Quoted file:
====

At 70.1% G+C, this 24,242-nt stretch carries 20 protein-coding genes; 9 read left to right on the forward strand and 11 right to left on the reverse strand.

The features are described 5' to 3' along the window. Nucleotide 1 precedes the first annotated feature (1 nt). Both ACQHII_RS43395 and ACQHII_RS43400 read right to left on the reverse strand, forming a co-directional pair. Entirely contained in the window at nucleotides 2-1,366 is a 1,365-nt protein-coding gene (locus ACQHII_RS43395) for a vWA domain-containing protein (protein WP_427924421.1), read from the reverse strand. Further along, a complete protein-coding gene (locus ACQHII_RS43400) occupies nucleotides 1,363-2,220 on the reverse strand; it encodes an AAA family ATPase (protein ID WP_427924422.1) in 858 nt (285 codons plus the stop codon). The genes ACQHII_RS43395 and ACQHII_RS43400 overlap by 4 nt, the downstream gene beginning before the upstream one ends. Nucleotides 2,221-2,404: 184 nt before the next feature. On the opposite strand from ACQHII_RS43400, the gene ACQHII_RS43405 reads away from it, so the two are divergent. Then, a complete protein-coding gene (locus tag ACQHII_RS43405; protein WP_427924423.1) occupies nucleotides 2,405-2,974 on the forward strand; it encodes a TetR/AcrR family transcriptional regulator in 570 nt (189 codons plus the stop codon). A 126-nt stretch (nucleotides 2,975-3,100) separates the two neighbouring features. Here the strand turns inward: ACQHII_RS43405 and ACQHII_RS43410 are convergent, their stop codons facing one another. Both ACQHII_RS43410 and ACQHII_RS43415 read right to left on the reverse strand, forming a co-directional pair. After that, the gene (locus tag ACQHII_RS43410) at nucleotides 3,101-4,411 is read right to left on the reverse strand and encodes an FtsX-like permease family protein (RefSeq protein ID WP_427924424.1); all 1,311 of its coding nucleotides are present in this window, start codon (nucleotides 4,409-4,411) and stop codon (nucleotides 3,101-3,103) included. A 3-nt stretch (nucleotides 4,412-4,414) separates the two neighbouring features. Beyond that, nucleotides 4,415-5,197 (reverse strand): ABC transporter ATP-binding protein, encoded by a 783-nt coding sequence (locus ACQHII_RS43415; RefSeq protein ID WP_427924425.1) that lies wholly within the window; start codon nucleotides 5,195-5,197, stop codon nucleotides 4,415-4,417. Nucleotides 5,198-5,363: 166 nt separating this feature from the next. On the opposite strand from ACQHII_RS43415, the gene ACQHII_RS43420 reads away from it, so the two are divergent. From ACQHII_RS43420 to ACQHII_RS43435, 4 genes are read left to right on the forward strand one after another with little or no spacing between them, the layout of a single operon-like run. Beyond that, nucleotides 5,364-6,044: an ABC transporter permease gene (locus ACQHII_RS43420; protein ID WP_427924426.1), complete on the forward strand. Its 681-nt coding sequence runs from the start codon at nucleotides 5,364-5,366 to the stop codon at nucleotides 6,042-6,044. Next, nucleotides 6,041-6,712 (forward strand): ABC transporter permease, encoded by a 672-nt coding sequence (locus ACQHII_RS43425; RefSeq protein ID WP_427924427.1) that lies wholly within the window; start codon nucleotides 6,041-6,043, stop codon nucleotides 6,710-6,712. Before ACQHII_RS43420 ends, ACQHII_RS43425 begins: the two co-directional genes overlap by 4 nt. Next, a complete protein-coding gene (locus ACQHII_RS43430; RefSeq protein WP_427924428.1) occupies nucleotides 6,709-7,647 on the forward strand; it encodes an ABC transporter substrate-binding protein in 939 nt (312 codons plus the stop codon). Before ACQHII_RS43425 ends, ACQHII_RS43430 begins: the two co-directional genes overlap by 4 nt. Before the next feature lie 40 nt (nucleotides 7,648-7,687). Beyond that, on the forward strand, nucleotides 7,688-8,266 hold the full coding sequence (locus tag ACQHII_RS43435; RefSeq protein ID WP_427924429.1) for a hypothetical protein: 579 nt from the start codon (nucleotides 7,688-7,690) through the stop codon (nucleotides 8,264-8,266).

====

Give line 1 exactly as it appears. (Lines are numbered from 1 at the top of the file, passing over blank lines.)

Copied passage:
At 70.1% G+C, this 24,242-nt stretch carries 20 protein-coding genes; 9 read left to right on the forward strand and 11 right to left on the reverse strand.